7. Look For The Best In Your Partner

According to the Harvard experts, research shows that they more we look for things in a person, the more likely they are to stand out to us. Therefore, if you’re looking for the good things about your partner and focusing on them — let’s say they’re incredibly funny, especially smart, etc. — the more you’ll start picking up on these things subconsciously over time, too. For the healthiest relationship, practice looking for the best in your partner, and spending your brainpower on those traits, characteristics, and actions.

8. Don’t Be Afraid To Argue Every Now & Then

For additional insight into happy and healthy relationships, I spoke via email to Mara Opperman, relationship etiquette expert, co-founder of I Do Now I Don’t, and Director of Communications and Client Relations at DEL GATTO.

According to Opperman, the strongest, long-lasting relationships require effort and work. This means being able to argue and work through obstacles as they arise. “Fighting can be healthy for your relationship and the difference between healthy and non-healthy fighting is the way in which you argue,” Opperman explains. Next time you’re disagreeing with your partner, instead of yelling and shouting, try to turn it into a calm, rationale conversation where both of you are able to get out your feelings candidly.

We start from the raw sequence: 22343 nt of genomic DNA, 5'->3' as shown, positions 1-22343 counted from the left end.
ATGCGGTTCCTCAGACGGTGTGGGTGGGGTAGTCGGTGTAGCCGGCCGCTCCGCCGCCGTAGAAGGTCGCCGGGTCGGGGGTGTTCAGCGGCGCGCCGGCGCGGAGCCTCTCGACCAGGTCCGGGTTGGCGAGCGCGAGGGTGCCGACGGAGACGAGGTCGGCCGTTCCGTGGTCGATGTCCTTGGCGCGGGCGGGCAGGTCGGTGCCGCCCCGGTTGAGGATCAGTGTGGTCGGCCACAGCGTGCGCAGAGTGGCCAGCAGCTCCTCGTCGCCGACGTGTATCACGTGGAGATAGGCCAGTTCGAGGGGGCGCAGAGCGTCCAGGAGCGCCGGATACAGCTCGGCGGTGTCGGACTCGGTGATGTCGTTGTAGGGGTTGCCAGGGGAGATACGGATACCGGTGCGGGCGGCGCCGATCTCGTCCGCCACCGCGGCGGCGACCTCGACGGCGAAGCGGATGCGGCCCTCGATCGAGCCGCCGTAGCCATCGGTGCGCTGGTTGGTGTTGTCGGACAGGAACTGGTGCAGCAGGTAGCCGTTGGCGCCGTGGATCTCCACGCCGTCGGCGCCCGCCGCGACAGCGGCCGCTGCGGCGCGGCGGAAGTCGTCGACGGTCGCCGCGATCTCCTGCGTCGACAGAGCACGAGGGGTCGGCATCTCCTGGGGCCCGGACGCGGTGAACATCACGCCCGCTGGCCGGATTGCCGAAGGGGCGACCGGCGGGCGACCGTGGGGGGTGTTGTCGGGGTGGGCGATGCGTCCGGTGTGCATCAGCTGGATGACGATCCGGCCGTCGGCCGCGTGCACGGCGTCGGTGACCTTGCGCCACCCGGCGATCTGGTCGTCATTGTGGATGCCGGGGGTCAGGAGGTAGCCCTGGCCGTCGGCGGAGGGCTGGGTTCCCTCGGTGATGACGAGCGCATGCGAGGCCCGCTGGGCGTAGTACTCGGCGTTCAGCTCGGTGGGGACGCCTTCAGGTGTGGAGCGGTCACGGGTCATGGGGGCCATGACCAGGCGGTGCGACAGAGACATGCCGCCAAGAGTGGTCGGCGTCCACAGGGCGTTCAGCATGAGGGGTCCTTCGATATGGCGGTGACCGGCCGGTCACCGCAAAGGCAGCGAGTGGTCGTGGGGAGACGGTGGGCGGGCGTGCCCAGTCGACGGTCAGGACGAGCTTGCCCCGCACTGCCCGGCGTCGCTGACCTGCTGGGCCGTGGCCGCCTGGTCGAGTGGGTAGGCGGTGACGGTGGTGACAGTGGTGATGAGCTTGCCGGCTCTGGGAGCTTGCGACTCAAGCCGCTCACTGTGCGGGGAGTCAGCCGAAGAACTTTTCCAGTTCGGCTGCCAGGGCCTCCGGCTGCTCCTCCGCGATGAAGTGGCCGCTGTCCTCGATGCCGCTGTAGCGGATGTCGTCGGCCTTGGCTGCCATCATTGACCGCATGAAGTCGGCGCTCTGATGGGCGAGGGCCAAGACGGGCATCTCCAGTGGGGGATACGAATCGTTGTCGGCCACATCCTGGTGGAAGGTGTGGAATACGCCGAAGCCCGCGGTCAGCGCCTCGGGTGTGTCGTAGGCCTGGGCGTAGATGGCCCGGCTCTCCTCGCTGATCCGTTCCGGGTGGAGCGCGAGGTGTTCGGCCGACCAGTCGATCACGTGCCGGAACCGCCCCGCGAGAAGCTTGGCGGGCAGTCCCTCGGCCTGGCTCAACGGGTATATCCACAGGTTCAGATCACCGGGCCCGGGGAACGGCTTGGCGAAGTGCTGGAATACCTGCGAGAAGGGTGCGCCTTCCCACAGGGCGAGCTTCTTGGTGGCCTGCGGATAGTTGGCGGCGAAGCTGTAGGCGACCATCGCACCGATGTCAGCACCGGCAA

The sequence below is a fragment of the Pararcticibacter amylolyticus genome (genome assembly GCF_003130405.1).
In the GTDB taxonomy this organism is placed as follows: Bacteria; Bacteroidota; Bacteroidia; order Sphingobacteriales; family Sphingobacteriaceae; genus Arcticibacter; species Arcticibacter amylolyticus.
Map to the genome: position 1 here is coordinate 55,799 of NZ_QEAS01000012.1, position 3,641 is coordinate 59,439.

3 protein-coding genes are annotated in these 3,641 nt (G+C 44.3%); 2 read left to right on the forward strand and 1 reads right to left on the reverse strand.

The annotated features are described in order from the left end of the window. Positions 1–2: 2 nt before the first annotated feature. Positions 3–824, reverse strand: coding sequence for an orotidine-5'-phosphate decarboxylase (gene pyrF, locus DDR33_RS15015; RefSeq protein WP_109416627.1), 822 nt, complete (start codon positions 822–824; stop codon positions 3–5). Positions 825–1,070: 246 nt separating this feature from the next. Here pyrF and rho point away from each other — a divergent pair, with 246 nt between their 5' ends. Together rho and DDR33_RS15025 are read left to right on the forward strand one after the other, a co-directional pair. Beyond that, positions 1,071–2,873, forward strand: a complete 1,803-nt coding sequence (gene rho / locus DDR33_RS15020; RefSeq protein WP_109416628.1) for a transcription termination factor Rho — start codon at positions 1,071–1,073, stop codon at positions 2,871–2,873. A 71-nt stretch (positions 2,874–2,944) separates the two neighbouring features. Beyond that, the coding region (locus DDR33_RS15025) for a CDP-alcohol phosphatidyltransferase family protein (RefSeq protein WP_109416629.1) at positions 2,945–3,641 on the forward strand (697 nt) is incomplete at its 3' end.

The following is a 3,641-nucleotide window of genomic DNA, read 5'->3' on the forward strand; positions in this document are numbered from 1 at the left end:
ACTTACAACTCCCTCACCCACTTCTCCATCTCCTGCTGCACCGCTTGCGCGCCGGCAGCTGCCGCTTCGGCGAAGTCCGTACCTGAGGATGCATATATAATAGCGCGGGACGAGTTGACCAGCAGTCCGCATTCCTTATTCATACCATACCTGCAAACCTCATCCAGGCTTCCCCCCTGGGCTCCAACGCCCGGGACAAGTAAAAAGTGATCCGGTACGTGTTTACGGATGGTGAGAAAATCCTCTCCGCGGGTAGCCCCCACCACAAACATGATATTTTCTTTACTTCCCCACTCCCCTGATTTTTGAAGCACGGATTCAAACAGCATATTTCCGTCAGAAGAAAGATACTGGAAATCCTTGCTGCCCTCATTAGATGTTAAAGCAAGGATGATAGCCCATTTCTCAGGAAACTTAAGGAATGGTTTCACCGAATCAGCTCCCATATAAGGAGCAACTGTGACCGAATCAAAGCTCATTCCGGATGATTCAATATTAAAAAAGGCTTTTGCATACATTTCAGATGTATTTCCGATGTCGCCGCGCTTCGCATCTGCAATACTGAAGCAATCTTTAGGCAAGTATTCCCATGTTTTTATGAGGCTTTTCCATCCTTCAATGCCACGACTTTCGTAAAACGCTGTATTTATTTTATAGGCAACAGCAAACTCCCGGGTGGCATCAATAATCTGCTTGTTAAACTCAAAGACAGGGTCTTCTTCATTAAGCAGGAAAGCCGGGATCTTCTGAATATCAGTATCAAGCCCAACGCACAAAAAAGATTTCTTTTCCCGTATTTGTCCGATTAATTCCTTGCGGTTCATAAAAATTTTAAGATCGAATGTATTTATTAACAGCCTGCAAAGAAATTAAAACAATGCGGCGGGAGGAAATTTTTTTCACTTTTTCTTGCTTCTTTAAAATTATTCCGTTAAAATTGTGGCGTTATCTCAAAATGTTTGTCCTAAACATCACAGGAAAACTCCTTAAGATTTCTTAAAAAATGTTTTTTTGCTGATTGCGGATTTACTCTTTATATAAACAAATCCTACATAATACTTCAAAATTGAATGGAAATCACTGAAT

9. Allow Time For Both Of You To Talk

On that very note, as I just mentioned, it’s an important part of a healthy relationship to make sure that when you’re disagreeing you give each other time to talk. Cosmopolitan spoke to psychologist Diana Kirschner, PhD, author of Opening Love's Door who suggested, “To make sure you both get a chance to state what's on your mind during a disagreement — and get your points across — alternate playing reflective therapist, where one listens while the other talks.”

10. Establish Trust

If trust is lacking in your relationship, you need to make a change to mend it if you want a healthy relationship. (Or, if the trust issue is that bad, perhaps consider whether or not this is the right relationship for you.) According to Huffington Post, trust is essential in a healthy relationship. The goal is to ensure you and your partner have a trust deep enough that when issues come up in your relationship, you’ll be able to successfully navigate past them. Not sure how to rebuild trust? Check out this Bustle article on the topic for some excellent pointers.

Now that you’re schooled on some changes you can make to have an instantly healthier relationship, you and your SO can begin practicing some of these tactics. Then, watch as your relationship quickly starts feeling happier and healthier.